A 24 hour dial is one with markings on a scale of 24 hours rather than the typical 12.
Most 24 hour watches do not feature 24 numbered labels, since this would be very cramped. Rather, they alternate even numbers and odd markers at most. This is typical of 12 hour watches as well, with the “3, 6, 9, 12” markings being very common. Similarly, many 24 hour dials are labeled “6, 12, 18, 24”.
There is a great deal of variation as well on the orientation of the dial. Many 24 hour watches place the 24 marker at the top, but others prefer placing the 24 at the bottom, since this better represents the day/night cycle. Still others place 24 on the left or right, with this being the “night” half of the dial.
Breitling Bentley Le Mans
with 24-hour dial
A true 24 hour watch has the main dial marked in 24 hour increments rather than a 24-hour subdial, “12 and 12” arrangement, or secondary 24-hour GMT hand. Perhaps the best-known 24 hour watches are the Breitling Cosmonaute and Glycine Airman.
24 hour watches are fairly uncommon, especially from the major brands. One reason for this is the rarity of off the shelf 24 hour movements from ETA and other major providers; most 24 hour watches use in-house movements, repurposed GMT movements, or a custom motion work. Only the ETA 2893-2 was designed to be used as a 24 hour movement.
Another reason for the rarity of 24 hour watches is consumer demand. Many have grown used to the customary locations of hours on a 12 hour dial, with some 12 hour watches (see Movado) not including any markings at all. Because of this, a 24 hour dial will be confusing and require more thought at first than a 12 hour dial.
Aficionados of 24 hour watches point out that this layout is more natural, with the dial representing a full day and the hour hand proceeding through a fixed motion. They find that they can more easily “feel” the progress of the day, with each half of the dial representing day or night. They also point out that a 24 hour dial eliminates any confusion over AM and PM, which is especially valuable indoors or when traveling.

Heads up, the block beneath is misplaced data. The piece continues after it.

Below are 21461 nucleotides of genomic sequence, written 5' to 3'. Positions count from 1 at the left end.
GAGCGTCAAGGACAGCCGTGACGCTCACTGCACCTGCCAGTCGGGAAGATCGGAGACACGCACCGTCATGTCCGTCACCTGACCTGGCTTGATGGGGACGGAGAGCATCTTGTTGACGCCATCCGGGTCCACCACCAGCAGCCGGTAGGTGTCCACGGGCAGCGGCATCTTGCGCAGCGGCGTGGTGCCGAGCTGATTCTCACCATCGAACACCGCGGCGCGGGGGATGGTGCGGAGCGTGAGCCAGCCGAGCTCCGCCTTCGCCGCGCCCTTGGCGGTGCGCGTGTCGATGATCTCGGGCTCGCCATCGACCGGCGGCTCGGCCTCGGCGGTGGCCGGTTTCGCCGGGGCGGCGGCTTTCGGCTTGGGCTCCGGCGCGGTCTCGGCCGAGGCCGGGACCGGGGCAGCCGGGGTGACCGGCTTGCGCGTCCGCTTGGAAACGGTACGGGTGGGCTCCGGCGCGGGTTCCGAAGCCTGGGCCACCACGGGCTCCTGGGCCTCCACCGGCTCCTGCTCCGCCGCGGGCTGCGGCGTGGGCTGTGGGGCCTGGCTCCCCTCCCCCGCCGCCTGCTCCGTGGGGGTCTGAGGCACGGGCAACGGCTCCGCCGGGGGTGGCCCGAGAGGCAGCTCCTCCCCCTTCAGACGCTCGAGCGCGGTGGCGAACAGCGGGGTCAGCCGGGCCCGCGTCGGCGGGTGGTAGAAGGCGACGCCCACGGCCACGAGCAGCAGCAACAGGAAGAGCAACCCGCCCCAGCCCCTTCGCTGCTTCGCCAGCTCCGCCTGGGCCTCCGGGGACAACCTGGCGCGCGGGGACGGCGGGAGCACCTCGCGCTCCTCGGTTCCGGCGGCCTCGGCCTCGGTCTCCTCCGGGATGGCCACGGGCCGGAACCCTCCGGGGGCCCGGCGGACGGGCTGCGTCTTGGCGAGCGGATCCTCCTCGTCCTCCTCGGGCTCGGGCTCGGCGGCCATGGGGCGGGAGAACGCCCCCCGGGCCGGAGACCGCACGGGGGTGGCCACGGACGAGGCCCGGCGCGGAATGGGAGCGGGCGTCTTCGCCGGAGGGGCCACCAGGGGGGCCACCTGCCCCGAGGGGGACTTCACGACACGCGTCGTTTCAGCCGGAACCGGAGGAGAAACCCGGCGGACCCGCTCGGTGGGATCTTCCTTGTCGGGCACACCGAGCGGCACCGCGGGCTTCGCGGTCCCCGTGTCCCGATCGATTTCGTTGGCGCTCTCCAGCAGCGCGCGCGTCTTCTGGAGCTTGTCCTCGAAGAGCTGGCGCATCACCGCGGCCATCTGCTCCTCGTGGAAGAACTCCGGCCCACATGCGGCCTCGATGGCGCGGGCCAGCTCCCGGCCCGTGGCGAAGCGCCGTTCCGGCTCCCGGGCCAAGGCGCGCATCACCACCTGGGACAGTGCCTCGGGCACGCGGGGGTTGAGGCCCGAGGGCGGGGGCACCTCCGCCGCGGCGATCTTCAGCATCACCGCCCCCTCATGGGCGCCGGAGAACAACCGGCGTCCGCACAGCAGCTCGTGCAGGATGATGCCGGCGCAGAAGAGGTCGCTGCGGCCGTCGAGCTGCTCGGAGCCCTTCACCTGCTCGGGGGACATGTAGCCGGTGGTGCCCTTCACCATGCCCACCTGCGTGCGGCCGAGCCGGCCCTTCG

Jaeger-LeCoultre Reverso Duoface, back side
Many watches also feature a 24 hour subdial, often for a second timezone but sometimes these subdials even show the same time as the main dial. These are not “24 hour watches” per se, but they do have 24 hour features.
For example, the Jaeger-LeCoultre Reverso Duoface pictured at left displays the same time on the larger main dial and smaller 24 hour dial. Note that the smaller dial has the 24 oriented to the left with night and day hemispheres arranged left and right. This face even includes a label for night and day to show this intent. Many similar subdials feature a dark band from 6 PM to 6 AM for the same reason.
Rolex GMT-Master II
Note that many GMT watches, including the famous Rolex GMT-Master II, include a second centrical hour hand using an outer 24 hour dial. These can be configured for any timezone, not just GMT/UTC, and some people will set them to the current local time. This makes a GMT watch both a 12- and 24-hour watch.
Many of these watches with a secondary 24 hour dial can help users become accustomed to the daily cycle inherent in this display. But the non-standard orientation of these dials interferes with this goal.